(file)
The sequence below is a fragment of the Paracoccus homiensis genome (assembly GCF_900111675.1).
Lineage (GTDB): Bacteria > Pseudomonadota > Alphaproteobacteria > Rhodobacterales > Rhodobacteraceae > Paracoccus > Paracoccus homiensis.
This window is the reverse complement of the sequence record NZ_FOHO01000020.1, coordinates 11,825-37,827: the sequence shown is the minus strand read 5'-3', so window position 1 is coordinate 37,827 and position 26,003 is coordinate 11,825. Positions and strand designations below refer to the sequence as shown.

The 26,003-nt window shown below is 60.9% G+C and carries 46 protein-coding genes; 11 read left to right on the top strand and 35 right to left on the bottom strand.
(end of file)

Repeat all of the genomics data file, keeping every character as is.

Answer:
The sequence below is a fragment of the Paracoccus homiensis genome (assembly GCF_900111675.1).
Lineage (GTDB): Bacteria > Pseudomonadota > Alphaproteobacteria > Rhodobacterales > Rhodobacteraceae > Paracoccus > Paracoccus homiensis.
This window is the reverse complement of the sequence record NZ_FOHO01000020.1, coordinates 11,825-37,827: the sequence shown is the minus strand read 5'-3', so window position 1 is coordinate 37,827 and position 26,003 is coordinate 11,825. Positions and strand designations below refer to the sequence as shown.

The 26,003-nt window shown below is 60.9% G+C and carries 46 protein-coding genes; 11 read left to right on the top strand and 35 right to left on the bottom strand.